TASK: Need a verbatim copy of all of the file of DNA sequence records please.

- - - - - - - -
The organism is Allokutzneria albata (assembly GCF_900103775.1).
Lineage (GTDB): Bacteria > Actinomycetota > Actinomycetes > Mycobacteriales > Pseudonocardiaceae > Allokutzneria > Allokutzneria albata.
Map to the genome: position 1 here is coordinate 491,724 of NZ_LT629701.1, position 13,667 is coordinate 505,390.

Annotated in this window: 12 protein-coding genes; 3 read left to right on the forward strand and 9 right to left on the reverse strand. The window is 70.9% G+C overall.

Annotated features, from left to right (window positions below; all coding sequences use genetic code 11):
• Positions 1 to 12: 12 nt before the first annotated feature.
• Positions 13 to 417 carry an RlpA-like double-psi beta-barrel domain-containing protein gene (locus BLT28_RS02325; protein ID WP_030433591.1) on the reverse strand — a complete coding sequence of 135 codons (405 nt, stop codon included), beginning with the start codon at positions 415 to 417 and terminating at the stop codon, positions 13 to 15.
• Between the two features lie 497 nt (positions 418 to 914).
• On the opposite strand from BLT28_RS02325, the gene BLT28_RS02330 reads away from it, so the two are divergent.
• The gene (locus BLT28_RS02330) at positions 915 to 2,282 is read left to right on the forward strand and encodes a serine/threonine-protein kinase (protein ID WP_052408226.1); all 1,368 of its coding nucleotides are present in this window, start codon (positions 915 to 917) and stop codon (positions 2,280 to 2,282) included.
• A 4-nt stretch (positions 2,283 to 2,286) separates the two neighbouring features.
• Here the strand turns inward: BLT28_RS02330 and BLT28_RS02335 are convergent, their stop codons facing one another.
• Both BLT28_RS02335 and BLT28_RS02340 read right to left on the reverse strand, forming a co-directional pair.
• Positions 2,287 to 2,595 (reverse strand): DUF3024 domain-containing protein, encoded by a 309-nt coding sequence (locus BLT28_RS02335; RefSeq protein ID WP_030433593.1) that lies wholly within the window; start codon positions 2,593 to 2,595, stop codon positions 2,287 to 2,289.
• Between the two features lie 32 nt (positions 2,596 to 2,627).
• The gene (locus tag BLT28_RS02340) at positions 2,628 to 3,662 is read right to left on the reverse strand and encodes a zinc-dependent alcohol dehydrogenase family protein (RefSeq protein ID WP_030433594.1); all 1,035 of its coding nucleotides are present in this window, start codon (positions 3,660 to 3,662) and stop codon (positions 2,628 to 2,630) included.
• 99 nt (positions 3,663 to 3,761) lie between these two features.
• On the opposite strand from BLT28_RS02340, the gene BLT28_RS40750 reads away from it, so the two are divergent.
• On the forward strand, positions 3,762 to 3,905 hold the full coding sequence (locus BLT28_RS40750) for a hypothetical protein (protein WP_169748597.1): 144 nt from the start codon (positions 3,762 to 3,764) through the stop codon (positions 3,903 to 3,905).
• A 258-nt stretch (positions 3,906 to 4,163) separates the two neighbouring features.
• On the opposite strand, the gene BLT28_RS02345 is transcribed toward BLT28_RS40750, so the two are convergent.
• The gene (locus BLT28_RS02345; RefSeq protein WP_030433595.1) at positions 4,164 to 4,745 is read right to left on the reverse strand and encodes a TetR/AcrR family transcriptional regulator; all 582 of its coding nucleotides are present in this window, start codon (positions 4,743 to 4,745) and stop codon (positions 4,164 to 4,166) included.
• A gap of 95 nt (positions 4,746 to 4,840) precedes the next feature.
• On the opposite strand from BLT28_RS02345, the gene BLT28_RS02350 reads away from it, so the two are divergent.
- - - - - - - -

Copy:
The organism is Allokutzneria albata (assembly GCF_900103775.1).
Lineage (GTDB): Bacteria > Actinomycetota > Actinomycetes > Mycobacteriales > Pseudonocardiaceae > Allokutzneria > Allokutzneria albata.
Map to the genome: position 1 here is coordinate 491,724 of NZ_LT629701.1, position 13,667 is coordinate 505,390.

Annotated in this window: 12 protein-coding genes; 3 read left to right on the forward strand and 9 right to left on the reverse strand. The window is 70.9% G+C overall.

Annotated features, from left to right (window positions below; all coding sequences use genetic code 11):
• Positions 1 to 12: 12 nt before the first annotated feature.
• Positions 13 to 417 carry an RlpA-like double-psi beta-barrel domain-containing protein gene (locus BLT28_RS02325; protein ID WP_030433591.1) on the reverse strand — a complete coding sequence of 135 codons (405 nt, stop codon included), beginning with the start codon at positions 415 to 417 and terminating at the stop codon, positions 13 to 15.
• Between the two features lie 497 nt (positions 418 to 914).
• On the opposite strand from BLT28_RS02325, the gene BLT28_RS02330 reads away from it, so the two are divergent.
• The gene (locus BLT28_RS02330) at positions 915 to 2,282 is read left to right on the forward strand and encodes a serine/threonine-protein kinase (protein ID WP_052408226.1); all 1,368 of its coding nucleotides are present in this window, start codon (positions 915 to 917) and stop codon (positions 2,280 to 2,282) included.
• A 4-nt stretch (positions 2,283 to 2,286) separates the two neighbouring features.
• Here the strand turns inward: BLT28_RS02330 and BLT28_RS02335 are convergent, their stop codons facing one another.
• Both BLT28_RS02335 and BLT28_RS02340 read right to left on the reverse strand, forming a co-directional pair.
• Positions 2,287 to 2,595 (reverse strand): DUF3024 domain-containing protein, encoded by a 309-nt coding sequence (locus BLT28_RS02335; RefSeq protein ID WP_030433593.1) that lies wholly within the window; start codon positions 2,593 to 2,595, stop codon positions 2,287 to 2,289.
• Between the two features lie 32 nt (positions 2,596 to 2,627).
• The gene (locus tag BLT28_RS02340) at positions 2,628 to 3,662 is read right to left on the reverse strand and encodes a zinc-dependent alcohol dehydrogenase family protein (RefSeq protein ID WP_030433594.1); all 1,035 of its coding nucleotides are present in this window, start codon (positions 3,660 to 3,662) and stop codon (positions 2,628 to 2,630) included.
• 99 nt (positions 3,663 to 3,761) lie between these two features.
• On the opposite strand from BLT28_RS02340, the gene BLT28_RS40750 reads away from it, so the two are divergent.
• On the forward strand, positions 3,762 to 3,905 hold the full coding sequence (locus BLT28_RS40750) for a hypothetical protein (protein WP_169748597.1): 144 nt from the start codon (positions 3,762 to 3,764) through the stop codon (positions 3,903 to 3,905).
• A 258-nt stretch (positions 3,906 to 4,163) separates the two neighbouring features.
• On the opposite strand, the gene BLT28_RS02345 is transcribed toward BLT28_RS40750, so the two are convergent.
• The gene (locus BLT28_RS02345; RefSeq protein WP_030433595.1) at positions 4,164 to 4,745 is read right to left on the reverse strand and encodes a TetR/AcrR family transcriptional regulator; all 582 of its coding nucleotides are present in this window, start codon (positions 4,743 to 4,745) and stop codon (positions 4,164 to 4,166) included.
• A gap of 95 nt (positions 4,746 to 4,840) precedes the next feature.
• On the opposite strand from BLT28_RS02345, the gene BLT28_RS02350 reads away from it, so the two are divergent.